Tyrone Smith *AFP photo
Tyrone Smith *AFP photo


With the 2012 London Olympics running towards its end, I’ve been thinking about our Bermudian athletes who’ve been competing in that world arena. For years, sometimes in the limelight, but most of the time out of the limelight, in all those small hours when all the rest of us were chillin’, they were training, training, training; preparing themselves for the day when they stepped onto the world stage and pitted themselves against all the rest of the world’s best.

Our Bermudian athletes come out of a gene and population pool that worldwide, probably amounts to no more than 65,000 people who can claim to be Bermudian. In and on Bermuda, there are barely 50,000 of us. Yet we have produced Bermudian men and women who have gone onto the world stage and shone like the stars that they are.

Up against the Chinese who can select from 1.3bn and the rich and mighty USA who select from 300m, there’s us lot, selecting from no more than 65,000 – worldwide. Or 50,000 on the Island.

Our athletes have done well. Against all the best that the rest of the world can muster, here is what our Bermudian athletes have achieved:

• Swimmer Roy-Allan Burch won his eight swimmer heat;

• The sailing team of the Kirkland brothers placed 2nd in their best race;

• Long jumper Tyrone Smith jumped a medal probable 8.02m;

• Triathlete Flora Duffy was in 23rd position when she tumbled off her bike – and still she got up, made up distance and time, and placed well;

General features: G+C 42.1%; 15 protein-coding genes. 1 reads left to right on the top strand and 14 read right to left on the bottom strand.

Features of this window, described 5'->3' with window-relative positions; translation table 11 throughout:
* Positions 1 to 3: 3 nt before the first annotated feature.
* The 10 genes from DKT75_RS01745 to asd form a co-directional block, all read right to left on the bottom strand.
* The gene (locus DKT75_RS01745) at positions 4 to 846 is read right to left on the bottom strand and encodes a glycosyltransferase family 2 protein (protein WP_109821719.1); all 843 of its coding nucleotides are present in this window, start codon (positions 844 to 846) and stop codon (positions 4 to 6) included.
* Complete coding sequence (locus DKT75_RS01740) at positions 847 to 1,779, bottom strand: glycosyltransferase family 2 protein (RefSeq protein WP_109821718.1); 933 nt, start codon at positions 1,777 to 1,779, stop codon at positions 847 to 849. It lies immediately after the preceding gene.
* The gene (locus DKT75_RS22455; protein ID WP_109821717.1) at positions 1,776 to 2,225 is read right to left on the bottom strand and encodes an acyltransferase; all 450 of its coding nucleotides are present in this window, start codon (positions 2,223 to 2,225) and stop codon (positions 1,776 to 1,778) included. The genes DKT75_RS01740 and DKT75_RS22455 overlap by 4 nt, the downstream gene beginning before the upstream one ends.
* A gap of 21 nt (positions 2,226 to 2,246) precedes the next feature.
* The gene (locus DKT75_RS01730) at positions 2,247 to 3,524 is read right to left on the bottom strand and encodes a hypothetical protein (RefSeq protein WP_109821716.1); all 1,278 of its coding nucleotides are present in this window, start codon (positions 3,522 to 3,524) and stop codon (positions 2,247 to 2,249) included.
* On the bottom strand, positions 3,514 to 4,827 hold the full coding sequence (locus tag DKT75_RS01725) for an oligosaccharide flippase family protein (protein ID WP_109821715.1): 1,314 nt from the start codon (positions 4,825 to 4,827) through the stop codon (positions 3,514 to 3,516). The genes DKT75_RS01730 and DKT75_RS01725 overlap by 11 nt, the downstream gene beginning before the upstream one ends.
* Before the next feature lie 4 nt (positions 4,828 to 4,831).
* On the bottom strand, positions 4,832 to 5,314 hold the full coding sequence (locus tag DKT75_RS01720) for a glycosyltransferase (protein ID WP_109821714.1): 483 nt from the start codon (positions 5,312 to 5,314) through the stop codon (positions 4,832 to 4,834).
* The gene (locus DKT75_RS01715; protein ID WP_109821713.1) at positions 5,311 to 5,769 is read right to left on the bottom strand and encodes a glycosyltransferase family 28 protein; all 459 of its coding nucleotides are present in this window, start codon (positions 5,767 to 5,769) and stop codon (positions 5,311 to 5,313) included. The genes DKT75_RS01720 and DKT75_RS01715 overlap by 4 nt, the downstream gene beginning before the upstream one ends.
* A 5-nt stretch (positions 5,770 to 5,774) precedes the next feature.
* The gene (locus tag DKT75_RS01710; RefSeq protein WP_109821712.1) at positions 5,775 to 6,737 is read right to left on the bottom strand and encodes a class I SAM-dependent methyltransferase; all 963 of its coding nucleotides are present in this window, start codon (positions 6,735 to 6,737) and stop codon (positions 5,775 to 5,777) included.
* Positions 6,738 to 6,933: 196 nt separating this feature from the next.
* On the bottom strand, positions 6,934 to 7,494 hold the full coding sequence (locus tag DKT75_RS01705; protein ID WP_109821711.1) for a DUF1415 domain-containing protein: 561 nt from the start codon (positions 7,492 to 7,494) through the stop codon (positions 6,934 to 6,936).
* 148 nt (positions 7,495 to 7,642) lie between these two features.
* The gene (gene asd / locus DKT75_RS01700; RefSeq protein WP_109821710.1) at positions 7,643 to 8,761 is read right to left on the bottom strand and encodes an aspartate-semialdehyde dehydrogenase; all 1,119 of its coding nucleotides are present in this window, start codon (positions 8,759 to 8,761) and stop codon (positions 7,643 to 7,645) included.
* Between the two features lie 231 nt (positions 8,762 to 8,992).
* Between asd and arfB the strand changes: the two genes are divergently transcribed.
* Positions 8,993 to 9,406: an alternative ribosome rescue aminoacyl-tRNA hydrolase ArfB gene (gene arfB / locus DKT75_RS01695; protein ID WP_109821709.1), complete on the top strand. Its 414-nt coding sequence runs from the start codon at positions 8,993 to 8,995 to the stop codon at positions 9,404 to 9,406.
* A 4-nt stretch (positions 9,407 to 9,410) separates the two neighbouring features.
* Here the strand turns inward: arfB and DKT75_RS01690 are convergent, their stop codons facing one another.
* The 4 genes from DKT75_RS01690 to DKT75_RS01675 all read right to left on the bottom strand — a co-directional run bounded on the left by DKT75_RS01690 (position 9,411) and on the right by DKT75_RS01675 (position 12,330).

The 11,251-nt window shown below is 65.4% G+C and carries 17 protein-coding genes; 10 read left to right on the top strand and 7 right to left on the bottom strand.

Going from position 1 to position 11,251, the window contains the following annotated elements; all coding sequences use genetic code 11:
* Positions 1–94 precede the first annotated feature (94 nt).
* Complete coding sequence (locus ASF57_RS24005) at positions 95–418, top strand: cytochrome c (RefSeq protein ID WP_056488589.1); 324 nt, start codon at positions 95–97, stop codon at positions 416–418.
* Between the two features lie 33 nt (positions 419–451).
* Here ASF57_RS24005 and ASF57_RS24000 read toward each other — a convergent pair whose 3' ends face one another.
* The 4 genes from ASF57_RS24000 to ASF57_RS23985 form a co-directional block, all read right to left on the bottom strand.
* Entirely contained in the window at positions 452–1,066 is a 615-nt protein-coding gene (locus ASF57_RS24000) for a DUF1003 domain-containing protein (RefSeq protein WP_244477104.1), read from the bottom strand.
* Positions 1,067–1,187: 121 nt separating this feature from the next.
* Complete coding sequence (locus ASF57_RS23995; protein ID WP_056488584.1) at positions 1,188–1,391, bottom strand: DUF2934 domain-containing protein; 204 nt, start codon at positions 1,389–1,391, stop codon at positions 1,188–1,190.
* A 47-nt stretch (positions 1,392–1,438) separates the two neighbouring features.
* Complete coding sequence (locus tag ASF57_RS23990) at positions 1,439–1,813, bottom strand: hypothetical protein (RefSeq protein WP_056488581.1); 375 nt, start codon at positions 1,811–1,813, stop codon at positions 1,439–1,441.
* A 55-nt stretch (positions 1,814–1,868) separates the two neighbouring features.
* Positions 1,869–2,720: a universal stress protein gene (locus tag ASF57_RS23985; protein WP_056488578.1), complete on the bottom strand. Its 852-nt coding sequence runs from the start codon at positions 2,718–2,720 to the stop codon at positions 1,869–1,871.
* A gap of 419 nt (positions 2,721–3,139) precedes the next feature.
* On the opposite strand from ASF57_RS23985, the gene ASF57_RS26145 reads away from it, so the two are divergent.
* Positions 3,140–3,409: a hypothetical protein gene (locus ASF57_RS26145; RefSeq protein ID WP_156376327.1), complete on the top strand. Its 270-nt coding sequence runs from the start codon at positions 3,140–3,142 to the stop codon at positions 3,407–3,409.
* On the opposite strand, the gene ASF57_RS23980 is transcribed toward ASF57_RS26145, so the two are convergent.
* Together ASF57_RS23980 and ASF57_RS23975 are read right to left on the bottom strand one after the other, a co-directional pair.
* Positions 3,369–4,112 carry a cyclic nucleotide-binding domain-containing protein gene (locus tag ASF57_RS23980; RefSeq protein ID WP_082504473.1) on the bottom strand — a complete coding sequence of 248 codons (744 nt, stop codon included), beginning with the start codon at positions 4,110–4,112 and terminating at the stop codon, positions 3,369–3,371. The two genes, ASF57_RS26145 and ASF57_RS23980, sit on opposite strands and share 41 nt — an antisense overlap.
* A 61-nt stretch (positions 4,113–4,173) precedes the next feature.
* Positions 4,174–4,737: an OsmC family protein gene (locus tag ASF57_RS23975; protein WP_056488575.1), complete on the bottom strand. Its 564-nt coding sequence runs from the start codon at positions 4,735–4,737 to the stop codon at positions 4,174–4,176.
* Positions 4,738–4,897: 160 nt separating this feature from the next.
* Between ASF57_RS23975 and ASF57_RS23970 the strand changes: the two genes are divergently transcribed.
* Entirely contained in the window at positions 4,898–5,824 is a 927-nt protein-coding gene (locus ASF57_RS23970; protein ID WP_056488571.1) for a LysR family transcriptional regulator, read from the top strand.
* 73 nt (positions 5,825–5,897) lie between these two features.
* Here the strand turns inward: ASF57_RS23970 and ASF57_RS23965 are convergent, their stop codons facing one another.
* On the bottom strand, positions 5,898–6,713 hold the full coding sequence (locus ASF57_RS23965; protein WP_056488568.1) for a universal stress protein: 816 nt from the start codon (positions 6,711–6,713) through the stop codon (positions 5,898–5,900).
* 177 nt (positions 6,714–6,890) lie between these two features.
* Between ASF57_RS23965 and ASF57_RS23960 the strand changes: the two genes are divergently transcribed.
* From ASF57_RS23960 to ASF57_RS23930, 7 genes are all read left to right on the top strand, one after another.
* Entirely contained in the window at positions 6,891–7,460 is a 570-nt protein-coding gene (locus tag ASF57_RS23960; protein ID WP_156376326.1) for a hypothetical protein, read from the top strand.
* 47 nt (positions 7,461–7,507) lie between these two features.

• Equestrian Jillian Terceira kept her seat through all the jumps and just missed the final cut;

• Triathlete Tyler Butterfield yesterday finished a very respectable 34th out of 55;

• Ignoring the 60m population pool in the UK, team selectors for the UK women’s basketball team picked our Jenaya Wade-Fray;

• Long jumper Arantxa King yesterday finished 13th, narrowly missing the cut to join the top 12 finalists.

So out of an Island population pool of 50,000 and a possible world pool of 65,000; Bermuda has produced nine world-class athletes for this 2012 London Olympics.

And remember, we do have a Bronze from the 1976 Olympics.

I think that all our Olympians are good. I know that they have worked hard — very hard — to do and achieve what they have achieved. They have shown all the rest of us that they are superb athletes and good men and women. They have displayed superior discipline and strong dedication to a task.

With all my professional soldiering background, I appreciate, deeply appreciate, the long years of deep self-discipline that they have shown, and the many personal sacrifices that they have made.

So Zander, Jesse, Tyrone, Roy-Allan, Flora, Jillian, Jenaya, Arantxa, and Tyler — I salute you. From 3,500 miles away, you may not have heard me, but I’ve been cheering for you.

Go! Go! Go!